Even without the computer glitch, this was a somewhat tricky proposition. First I made 2 copies of the hull part, SPM, and outline shape off to the side. I extruded the shape through the hull of one of them in the proper location and did an “INTERSECT” command which gave me a chunk of the hull the shape of the outline. I did a couple of things with this. I started by making a copy of it and slicing off a thin section of the outer hull, which I attached to the bottom of the SPM base, so that its outer surface would match the shape of the hull. Using the second piece I copied, so as not to mess with the original, I used one of the chunks and subtracted it from the hull to remove the lower section of the outline. I used another one to remove the upper section. I had to do this because, since the one was such a close fit, AutoCad was leaving one end or the other closed. I kept going back and forth with material on one side, then the other, until it finally dawned on me that I could just subtract it twice in different locations.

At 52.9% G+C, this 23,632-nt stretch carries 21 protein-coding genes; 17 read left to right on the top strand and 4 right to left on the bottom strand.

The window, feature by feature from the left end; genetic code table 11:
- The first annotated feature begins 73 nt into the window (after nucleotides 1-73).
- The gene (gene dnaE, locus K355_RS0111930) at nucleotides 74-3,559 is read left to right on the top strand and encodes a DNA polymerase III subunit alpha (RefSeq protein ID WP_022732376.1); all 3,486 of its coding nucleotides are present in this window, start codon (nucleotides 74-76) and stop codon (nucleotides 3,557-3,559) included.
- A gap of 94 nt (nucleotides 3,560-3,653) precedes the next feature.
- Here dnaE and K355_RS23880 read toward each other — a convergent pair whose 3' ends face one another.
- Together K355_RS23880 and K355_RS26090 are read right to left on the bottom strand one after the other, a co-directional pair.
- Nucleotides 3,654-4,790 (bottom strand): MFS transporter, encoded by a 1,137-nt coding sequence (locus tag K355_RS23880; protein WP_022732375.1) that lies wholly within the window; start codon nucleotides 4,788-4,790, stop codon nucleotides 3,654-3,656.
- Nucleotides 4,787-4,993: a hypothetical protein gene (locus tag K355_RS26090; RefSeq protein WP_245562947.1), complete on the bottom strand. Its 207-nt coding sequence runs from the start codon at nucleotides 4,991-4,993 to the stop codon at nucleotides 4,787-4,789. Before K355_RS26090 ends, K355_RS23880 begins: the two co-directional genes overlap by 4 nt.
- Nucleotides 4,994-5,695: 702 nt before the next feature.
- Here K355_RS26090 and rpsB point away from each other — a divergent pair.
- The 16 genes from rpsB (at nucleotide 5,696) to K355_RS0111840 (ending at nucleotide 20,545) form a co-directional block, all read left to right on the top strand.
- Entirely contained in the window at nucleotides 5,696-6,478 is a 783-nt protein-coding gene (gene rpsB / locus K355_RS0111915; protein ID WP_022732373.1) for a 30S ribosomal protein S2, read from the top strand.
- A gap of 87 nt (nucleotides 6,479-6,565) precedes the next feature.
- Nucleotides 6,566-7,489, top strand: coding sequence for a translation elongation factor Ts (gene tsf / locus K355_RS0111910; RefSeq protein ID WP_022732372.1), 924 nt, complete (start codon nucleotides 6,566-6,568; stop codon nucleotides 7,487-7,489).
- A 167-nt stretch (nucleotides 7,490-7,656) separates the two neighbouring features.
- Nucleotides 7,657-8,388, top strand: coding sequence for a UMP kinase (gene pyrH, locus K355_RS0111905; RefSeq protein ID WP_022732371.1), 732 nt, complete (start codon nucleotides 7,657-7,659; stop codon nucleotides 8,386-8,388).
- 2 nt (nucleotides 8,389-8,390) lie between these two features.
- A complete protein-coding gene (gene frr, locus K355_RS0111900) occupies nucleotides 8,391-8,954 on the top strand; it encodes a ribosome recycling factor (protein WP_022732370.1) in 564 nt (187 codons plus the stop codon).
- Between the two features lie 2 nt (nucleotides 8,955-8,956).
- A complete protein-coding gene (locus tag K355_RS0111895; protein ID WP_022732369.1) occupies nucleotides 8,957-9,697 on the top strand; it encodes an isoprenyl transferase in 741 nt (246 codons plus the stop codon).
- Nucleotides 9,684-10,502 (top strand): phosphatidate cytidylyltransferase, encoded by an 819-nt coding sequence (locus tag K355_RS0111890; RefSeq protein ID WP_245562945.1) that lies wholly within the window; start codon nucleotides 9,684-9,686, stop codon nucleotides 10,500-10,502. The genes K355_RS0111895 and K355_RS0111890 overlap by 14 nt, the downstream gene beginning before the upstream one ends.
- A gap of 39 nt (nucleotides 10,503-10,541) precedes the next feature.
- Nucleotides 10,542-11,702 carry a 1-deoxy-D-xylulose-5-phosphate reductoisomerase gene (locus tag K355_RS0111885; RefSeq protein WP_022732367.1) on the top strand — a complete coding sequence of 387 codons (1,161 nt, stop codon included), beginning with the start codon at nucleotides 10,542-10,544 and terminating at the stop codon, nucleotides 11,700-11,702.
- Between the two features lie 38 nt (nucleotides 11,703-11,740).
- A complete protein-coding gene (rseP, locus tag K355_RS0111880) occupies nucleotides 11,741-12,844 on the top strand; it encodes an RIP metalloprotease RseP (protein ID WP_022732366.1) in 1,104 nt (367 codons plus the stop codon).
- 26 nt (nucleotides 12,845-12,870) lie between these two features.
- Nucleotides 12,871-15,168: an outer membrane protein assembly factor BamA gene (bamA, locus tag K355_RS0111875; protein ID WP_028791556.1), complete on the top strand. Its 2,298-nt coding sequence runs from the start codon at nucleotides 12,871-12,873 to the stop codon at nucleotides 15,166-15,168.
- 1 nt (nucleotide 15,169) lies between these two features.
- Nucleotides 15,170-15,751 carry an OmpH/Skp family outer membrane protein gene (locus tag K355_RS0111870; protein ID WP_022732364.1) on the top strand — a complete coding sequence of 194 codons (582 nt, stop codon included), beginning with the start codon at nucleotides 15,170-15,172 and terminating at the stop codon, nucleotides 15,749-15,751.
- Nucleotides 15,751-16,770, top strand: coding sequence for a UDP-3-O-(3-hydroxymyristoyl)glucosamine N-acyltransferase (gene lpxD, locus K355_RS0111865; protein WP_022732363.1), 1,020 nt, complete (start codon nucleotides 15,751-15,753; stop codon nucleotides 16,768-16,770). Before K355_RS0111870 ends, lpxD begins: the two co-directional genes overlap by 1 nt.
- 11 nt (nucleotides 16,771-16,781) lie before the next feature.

I now had a cut out going through the ship, and an SPM with no visible means of support. So, I made a block by extruding a rectangle from one side of the inside of the hull to the other one. The problem is that I want to have the option on whether to display it or not, and if I can figure out a way, make it “adjustable” between deployed and not, so this complicated matters, in that I had to build a little canopy over the SPM and subtract the canopy from the model. I tried to show it in one of the images, but it is difficult to get a good angle at it.